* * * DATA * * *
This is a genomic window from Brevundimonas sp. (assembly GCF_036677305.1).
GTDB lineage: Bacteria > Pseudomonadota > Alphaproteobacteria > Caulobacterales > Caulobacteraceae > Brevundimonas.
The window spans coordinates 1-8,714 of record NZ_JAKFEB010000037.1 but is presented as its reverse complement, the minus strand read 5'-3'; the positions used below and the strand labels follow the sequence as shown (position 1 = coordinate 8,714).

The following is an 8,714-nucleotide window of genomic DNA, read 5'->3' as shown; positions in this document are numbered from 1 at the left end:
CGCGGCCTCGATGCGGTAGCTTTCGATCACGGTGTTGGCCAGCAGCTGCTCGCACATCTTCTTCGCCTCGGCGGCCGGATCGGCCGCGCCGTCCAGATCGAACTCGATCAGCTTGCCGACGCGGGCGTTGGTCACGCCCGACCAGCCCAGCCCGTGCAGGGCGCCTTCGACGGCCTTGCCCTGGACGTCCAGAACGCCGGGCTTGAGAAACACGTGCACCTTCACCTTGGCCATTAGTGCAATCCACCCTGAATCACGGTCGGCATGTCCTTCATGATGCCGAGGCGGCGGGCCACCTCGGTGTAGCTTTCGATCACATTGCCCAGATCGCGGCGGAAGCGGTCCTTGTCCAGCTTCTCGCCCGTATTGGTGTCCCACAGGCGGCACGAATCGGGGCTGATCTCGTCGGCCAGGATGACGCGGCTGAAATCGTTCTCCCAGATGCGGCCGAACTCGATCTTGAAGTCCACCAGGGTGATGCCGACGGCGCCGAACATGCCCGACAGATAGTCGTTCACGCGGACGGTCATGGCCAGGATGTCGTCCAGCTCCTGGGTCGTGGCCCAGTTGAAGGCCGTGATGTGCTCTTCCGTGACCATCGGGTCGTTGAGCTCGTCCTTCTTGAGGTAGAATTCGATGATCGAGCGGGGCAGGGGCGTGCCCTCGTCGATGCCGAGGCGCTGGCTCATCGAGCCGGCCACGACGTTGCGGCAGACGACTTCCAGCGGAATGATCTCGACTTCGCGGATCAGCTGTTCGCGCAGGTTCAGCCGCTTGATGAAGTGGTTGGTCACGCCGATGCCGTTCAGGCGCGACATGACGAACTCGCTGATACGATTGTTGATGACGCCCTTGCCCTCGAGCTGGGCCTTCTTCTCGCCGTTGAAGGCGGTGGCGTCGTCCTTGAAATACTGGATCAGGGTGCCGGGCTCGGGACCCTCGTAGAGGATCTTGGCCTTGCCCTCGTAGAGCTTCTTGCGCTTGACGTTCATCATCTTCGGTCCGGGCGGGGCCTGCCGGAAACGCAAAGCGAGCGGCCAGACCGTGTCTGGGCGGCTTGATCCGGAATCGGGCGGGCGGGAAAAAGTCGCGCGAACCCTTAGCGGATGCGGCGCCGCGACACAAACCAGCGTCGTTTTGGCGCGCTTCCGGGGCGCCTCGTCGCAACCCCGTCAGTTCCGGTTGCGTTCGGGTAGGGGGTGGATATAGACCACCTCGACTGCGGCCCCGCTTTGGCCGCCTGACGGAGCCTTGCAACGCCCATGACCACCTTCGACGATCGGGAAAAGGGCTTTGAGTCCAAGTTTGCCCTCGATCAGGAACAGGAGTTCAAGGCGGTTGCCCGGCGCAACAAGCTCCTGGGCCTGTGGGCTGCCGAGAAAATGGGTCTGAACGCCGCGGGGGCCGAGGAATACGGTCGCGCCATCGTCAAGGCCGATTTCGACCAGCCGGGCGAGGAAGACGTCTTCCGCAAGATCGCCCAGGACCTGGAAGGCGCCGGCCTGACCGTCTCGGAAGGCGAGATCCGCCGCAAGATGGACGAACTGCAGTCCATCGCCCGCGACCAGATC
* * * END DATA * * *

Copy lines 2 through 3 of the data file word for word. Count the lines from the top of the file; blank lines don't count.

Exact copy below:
GTDB lineage: Bacteria > Pseudomonadota > Alphaproteobacteria > Caulobacterales > Caulobacteraceae > Brevundimonas.
The window spans coordinates 1-8,714 of record NZ_JAKFEB010000037.1 but is presented as its reverse complement, the minus strand read 5'-3'; the positions used below and the strand labels follow the sequence as shown (position 1 = coordinate 8,714).